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FEATURE

Water into Wine by Nicolas Grizzle

The average winery produces six gallons of wastewater for one gallon of wine. Coming out of a serious drought and with water costs still rising, that is more than just bad public relations. But a team from Sonoma State University is working to clean up the process and put that excess water to good use. Even the ecologically conservative D’Argenzio Winery produces about 3,000 gallons of wastewater per year from racking and rinsing the wine barrels of their annual production of 3,000 cases (7,314 gallons) of wine. The water cannot be dumped because of its acidity and high level of organics, which would harm the local ecosystem. “It’s really industrial waste,” says owner Ray D’Argenzio, and just a whiff of the wastewater in a holding tank behind the winery quickly confirms this assertion. Small wineries usually pay to have it trucked away to the East Bay Municipal Utility District in Oakland, which for years was the closest place this water could be treated enough to be reused for irrigation. It’s expensive and those big tanker trucks leave a sizable ecological footprint, but for a small winery there are not many viable alternatives. Enter the research team of Sonoma State Biology Professor Michael Cohen. Cohen and his students are working with the Okinawa Institute of Science and Technology in

Japan on a pioneering wastewater treatment project. It’s efficient, quick, automated and small enough to fit on a kitchen counter. For small, urban wineries like D’Argenzio, it could be a game changer. “The advantage of having something like this, in addition to lowering waste treatment cost, is that you save on water,” says Cohen. “You’re cleaning the water so you can use it for irrigation.” “The practice has become more popular now, but we’ve always been pretty ecologically conservative,” says D’Argenzio, pointing to the winery’s water efficient landscape and dedicated electric vehicle charging station as examples. “If we think there’s an opportunity to do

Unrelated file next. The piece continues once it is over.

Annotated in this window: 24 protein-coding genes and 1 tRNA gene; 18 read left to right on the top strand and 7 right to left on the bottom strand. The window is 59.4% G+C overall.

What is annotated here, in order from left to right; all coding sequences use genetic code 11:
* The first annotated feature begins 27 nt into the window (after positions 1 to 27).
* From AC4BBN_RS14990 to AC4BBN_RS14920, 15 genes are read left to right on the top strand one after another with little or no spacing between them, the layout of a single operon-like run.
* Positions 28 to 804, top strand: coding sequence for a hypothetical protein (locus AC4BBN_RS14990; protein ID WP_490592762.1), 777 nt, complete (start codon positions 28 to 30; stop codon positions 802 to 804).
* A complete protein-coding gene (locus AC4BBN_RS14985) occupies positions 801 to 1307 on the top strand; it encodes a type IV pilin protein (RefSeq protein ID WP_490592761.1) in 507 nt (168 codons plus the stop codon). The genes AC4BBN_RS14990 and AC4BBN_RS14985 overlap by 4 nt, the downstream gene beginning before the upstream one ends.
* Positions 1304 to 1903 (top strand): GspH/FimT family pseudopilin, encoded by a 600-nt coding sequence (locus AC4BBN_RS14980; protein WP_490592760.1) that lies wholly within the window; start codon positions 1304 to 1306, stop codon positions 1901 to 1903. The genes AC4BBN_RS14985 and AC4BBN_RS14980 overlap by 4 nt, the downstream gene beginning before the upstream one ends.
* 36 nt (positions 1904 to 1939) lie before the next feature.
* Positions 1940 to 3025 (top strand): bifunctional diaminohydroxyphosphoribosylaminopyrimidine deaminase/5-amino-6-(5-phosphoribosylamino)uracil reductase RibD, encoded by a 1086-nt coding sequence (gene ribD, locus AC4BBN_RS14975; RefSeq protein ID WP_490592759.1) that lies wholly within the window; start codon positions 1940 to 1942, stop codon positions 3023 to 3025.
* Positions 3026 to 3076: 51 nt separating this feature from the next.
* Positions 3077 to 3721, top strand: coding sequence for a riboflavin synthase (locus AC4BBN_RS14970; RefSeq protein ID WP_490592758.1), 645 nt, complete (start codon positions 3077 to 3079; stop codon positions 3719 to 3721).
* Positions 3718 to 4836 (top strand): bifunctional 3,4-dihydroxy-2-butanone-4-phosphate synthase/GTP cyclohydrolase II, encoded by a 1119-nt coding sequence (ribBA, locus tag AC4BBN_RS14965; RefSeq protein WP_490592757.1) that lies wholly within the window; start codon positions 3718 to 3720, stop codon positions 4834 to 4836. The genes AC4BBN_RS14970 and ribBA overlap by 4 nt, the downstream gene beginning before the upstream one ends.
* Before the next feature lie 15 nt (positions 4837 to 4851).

more in terms of sustainability, we jump on it.” Just as Cohen suggested, the treated water, which comes out as clean as the reclaimed “purple pipe” water pumped throughout Sonoma County, is used to irrigate an onsite garden. Naturally, that garden includes a grapevine. One reason Cohen is working on this project is to make sure the Okinawa Institute’s engineering design incorporates an understanding of biological reality, he says. On this project, Cohen and his biology students are working with Engineering Science Professor Farid Farahmand and advising instructor Ali Kujoory and their students to find that perfect blend of nature and nurture.

Professor Cohen and the wastewater treatment system

(and back again)

14 | FALL 2016 | insights

Insights fall2016  

Insights: The Magazine of Sonoma State University. The fall 2016 issue welcomes President Judy K. Sakaki, explores pioneering winery wastewa...

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